“I came here for the land to sustain me”: land-use change and smallholder decisions in a tropical agro-forest frontier

Berget, Carolina


The Lacandona Rainforest, southern Mexico, is the largest remaining tropical rainforest in North America, a priority area for conservation and a deforestation hotspot. The region known as Marqués de Comillas located in the southern portion of the Lacandona Rainforest bordering Guatemala, was densely covered by forest and inhabited in low densities mainly by the Lacandón indigenous group. Nevertheless, colonization started in the 1970s, leading to a rapid forest conversion to mainly agriculture and cattle-ranching, giving way to the highly complex agro-forest frontier region it is today. The Marqués de Comillas region provides a living-laboratory for doing human-environment relations research given its recent history of settlement and landscape transformation.

The aim of this thesis was to assess the social-ecological factors that have shaped land-use change (historically) and smallholder land-use decisions (currently) in two neighboring villages in the Marqués de Comillas agro-forest frontier region. The studied villages, Loma and Chajul, share some similarities but also exhibit differences regarding their land-use types and composition. This thesis addressed the following general research questions: 1) what have been the historical social-ecological processes that have changed the original forested landscape in the study area, and which land-use types have emerged through time as a result?; 2) which local-household, regional-biophysical and national-institutional variables drive land-use decisions at the farm level in each village?; and 3) how do smallholder perceptions about what is most valued in their daily lives influence their land-use decisions? To address these questions this thesis was grounded on an empirical comparative case study. A mix-methods approach was used which consisted on qualitative (ethnographic work, oral histories, semi-structured interviews, farm visits, Photovoice method, among others) and quantitative (land-use change analysis using remote sensing, soils data and statistical modelling) methods.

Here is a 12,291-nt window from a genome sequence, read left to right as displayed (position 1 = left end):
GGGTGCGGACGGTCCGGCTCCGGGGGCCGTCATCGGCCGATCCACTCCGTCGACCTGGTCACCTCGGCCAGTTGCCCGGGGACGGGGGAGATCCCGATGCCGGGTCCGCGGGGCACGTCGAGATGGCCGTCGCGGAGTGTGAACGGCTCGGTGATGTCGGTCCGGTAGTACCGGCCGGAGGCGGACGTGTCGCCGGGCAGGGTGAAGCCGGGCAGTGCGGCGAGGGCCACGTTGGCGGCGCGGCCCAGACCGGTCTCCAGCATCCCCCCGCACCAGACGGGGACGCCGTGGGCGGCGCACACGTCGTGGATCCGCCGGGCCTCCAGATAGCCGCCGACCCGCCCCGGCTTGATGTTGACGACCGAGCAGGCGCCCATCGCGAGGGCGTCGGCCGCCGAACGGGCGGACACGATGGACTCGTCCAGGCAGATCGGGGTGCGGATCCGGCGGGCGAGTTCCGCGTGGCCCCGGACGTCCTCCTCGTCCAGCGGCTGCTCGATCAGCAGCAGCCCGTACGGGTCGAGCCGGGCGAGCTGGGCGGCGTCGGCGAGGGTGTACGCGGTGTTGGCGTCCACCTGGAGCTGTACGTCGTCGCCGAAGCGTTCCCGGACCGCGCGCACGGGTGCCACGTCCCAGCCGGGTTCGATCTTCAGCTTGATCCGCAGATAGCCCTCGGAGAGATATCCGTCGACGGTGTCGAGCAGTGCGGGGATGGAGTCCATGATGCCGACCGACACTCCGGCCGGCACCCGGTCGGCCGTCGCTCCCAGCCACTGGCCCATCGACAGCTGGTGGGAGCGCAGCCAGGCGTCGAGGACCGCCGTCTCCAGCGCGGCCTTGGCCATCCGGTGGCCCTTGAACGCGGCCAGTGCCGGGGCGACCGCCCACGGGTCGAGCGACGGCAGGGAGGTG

In research Chapter 2, I reconstructed the land-use change history and assessed the resulting land-use types in the study area from 1976-2019. The results indicate that each village has its own unique land-use change and land-tenure history. As a result of its history, Chajul is almost three times larger (4,838 ha) than Loma (1,731 ha), and farm size can range between 30-150 ha/household in Chajul, while only around 20 ha/household in Loma. Loma is characterized by a dominating pasture landscape with some scattered agricultural and forest areas, while Chajul has large conserved forest areas intermixed with pastures, agriculture, oil palm and rubber plantations. It is concluded that the landscape mosaics of each village are the result of the complex historical events and intricate interactions among multiple social-ecological drivers at different spatial and temporal scales. The differential histories of each village have also had livelihood diversification implications.